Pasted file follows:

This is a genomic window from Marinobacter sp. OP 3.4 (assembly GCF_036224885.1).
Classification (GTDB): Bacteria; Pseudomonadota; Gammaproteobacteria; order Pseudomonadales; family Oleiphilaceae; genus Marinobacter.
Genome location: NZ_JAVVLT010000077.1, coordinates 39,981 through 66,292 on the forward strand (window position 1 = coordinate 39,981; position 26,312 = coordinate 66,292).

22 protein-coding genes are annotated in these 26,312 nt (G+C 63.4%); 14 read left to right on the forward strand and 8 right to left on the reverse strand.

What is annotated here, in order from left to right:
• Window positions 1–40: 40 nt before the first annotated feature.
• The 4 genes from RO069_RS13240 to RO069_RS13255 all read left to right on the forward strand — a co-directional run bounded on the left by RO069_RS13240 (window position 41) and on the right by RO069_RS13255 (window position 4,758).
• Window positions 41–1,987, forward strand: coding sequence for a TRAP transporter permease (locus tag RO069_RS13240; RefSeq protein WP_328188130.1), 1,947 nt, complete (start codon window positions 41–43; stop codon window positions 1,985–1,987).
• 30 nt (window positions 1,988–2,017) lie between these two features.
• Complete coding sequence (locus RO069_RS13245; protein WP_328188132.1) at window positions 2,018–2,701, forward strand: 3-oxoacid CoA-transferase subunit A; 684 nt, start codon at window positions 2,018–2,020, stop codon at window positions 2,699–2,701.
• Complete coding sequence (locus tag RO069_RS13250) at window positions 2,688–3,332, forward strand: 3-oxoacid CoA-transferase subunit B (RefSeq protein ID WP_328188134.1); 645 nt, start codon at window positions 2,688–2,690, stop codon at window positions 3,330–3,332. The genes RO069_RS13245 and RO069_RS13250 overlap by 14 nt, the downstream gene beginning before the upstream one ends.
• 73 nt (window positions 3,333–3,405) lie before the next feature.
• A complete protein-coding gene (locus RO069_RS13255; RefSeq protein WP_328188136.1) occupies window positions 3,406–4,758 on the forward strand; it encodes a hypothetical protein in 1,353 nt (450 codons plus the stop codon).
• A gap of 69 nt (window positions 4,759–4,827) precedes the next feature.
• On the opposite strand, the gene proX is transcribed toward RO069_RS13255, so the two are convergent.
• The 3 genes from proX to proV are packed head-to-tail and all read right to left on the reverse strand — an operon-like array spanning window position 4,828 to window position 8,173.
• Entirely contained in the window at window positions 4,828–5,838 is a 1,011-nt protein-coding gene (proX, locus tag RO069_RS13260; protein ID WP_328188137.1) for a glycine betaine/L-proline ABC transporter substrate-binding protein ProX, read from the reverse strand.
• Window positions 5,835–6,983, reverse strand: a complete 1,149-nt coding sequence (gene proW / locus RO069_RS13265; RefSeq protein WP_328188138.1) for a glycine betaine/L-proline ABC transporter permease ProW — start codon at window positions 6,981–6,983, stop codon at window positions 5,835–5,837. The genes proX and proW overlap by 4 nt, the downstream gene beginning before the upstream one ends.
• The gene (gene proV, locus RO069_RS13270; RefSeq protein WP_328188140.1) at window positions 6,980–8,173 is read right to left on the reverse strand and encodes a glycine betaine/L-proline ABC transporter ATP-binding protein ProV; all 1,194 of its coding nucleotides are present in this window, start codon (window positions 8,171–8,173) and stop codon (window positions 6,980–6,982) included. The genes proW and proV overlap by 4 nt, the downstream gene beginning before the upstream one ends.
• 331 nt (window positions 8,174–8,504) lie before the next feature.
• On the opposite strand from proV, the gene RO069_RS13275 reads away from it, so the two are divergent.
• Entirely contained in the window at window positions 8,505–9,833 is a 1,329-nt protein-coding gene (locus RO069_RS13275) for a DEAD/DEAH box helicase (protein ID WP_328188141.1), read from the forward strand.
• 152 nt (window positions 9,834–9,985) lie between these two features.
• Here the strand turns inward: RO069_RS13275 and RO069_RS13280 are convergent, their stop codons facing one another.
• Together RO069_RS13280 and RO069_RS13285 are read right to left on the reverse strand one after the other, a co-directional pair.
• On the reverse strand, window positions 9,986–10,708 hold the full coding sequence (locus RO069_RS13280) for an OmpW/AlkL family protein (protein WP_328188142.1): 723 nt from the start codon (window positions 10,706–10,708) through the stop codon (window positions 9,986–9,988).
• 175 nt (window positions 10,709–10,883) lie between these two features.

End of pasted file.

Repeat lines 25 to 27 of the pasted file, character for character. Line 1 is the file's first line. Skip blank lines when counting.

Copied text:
• Together RO069_RS13280 and RO069_RS13285 are read right to left on the reverse strand one after the other, a co-directional pair.
• On the reverse strand, window positions 9,986–10,708 hold the full coding sequence (locus RO069_RS13280) for an OmpW/AlkL family protein (protein WP_328188142.1): 723 nt from the start codon (window positions 10,706–10,708) through the stop codon (window positions 9,986–9,988).
• 175 nt (window positions 10,709–10,883) lie between these two features.